It wasn’t always a bed of roses on the road. In fact, many beds where literally fields of thistles and faeces. So there were the hissy fits but also absolute hilarity. I tried to include these aspects in my journal as in the words of Oscar Wilde ‘I never travel without my diary. One should gave something sensational to read in the train.’ So I tried to get to the guts of daily life and record sensational snippets of campfire chat as well as the smells, sounds and sights. I tried to recapture the smell of rotting fish, not just airy fairy wisps of happenings.

Now that I’m back in Sydney, I intend to keep journaling. I face the dilemma of lack of discipline and fear of nothing to write – the same issues as on the road. Does anyone else have these issues? I’m putting together a post with tips about how to successful keep a journal.

*‘The society for ridiculously lush manes of hair’ is an entirely fictional entity. Though if you feel compelled to start said institution please do consider me for membership, even just for the novelty factor of having a founding member with a bird’s nest of frizzy locks a la Ron McDonald esque

** I was part of a group who spent six months driving Overland from London to Sydney, camping on roadsides, beaches, abandoned airstrips and quarries

Wednesday, February 22, 2012

How do you do?

I've tentatively dipped my toe into the world of writing with some success, however I want to submerge myself.

Ballpoint Arcade is my office. My desk space. This is a place where I will sharpen my pencils, rifle through my tatty, torn notebooks, surreptitiously sniff crisp new paper before rigorously wrestle with words. It currently looks shiny and somewhat sparse. But fear not, there will be reams sheets of scribbles, piles of dog-eared books, rainbows of post-its, stacks of yellowing newspapers and inky ballpoint pens rattling about. But unlike my real world desk you needn't worry about the sweet smell of decay from the occasionally forgotten banana skin, wedged beneath a raft of papers.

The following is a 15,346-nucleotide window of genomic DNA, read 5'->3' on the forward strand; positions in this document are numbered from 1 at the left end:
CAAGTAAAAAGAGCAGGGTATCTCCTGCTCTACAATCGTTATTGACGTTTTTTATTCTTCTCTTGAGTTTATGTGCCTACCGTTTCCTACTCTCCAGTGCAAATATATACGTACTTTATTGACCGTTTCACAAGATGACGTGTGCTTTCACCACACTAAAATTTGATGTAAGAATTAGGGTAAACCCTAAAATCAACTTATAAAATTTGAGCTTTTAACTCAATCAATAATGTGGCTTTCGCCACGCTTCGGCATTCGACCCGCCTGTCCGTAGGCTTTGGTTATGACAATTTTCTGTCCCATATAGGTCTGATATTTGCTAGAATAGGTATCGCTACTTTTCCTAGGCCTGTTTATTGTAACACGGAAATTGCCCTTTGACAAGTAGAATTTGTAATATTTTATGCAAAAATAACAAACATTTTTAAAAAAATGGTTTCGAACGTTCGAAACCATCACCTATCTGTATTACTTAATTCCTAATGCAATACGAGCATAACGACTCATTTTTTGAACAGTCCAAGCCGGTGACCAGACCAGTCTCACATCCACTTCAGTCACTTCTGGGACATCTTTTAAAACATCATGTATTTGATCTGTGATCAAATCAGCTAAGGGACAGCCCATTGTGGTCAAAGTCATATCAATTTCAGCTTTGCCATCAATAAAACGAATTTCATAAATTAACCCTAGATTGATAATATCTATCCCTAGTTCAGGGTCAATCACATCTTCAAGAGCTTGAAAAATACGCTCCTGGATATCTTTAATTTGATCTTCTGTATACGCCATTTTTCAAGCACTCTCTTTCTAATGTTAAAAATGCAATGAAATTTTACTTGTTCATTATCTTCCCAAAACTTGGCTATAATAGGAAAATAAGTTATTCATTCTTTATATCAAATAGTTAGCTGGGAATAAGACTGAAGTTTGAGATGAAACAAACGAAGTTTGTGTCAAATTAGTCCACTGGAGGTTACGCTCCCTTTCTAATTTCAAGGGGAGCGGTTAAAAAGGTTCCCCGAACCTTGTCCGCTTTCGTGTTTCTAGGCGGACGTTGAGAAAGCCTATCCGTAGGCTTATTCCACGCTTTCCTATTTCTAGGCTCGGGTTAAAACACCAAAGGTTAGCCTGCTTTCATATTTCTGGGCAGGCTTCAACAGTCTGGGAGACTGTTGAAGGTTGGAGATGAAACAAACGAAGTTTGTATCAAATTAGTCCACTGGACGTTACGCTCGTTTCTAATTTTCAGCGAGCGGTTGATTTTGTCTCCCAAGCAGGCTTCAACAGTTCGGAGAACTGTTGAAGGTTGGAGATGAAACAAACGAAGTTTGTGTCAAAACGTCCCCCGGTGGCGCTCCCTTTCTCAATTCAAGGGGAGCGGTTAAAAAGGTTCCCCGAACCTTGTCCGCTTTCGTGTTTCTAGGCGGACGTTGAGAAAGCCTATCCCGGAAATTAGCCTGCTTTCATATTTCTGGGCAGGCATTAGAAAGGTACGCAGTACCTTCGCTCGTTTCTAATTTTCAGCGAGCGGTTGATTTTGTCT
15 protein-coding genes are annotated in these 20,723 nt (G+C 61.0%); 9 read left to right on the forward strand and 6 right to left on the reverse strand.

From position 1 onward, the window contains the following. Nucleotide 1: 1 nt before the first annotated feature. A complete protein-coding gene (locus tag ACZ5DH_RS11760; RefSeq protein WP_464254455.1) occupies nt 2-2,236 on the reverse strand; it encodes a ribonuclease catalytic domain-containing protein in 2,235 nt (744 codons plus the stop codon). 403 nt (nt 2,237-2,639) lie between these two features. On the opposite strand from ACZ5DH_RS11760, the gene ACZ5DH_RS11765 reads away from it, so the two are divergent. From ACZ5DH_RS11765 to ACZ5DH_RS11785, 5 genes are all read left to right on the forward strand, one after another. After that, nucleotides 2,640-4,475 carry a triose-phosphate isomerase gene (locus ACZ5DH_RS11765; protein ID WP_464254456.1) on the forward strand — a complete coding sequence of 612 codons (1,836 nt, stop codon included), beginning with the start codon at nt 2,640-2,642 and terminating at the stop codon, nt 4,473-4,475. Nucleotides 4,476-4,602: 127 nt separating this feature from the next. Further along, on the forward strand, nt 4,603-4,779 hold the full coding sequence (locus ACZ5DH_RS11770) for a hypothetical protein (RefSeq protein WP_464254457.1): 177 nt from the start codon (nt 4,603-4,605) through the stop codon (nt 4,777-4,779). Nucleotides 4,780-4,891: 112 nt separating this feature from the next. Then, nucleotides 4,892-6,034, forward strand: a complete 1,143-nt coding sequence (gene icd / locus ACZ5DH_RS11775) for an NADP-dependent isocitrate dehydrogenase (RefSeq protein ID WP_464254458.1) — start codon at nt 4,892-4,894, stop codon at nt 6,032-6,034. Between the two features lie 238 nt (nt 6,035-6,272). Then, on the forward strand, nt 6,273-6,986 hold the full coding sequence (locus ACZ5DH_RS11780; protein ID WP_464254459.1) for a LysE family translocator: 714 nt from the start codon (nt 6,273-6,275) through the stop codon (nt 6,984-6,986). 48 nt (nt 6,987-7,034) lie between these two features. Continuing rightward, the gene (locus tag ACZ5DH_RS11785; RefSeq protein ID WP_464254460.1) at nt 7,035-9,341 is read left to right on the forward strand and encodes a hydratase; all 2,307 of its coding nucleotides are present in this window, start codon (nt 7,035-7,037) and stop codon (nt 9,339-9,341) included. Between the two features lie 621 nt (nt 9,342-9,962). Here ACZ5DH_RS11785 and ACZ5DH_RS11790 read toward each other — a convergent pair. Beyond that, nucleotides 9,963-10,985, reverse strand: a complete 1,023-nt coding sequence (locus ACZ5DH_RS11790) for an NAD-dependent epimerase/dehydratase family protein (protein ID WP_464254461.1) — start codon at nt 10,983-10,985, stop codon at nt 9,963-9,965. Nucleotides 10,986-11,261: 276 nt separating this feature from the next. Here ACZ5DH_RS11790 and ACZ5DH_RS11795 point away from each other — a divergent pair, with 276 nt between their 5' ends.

The intention of the blog is to pull up my socks and step up my game. Move past half finished stories and create a new system of filing ideas that doesn't involve napkins or cereal boxes, so budding ideas may bloom. I'm getting professional. Not just aiming to get published but also to hone my writing and editing skills.

I have drawn up a calendar of writing competitions to act as deadlines. They include a range of genres from fiction, essay, creative nonfiction, poetry - as I want to push myself. I'll be taking direction from those who know best - writers. By reading and reviewing books of all sorts from writing how-to guides, cozy murder mysteries, sic-fi, chick lit, classics, nonfiction, fantasy to speculative fiction.

Whilst I plan to write daily, I'll only be posting here three times a week. I'm currently balancing a couple of other writing projects including a travelogue about my recent 9month overland journey from London to Sydney.

Please stop by, nibble on an iced vovo, sip on a cuppa and stay for a chat. Book recommendations are warmly welcomed as well as opinions on the weather and writing.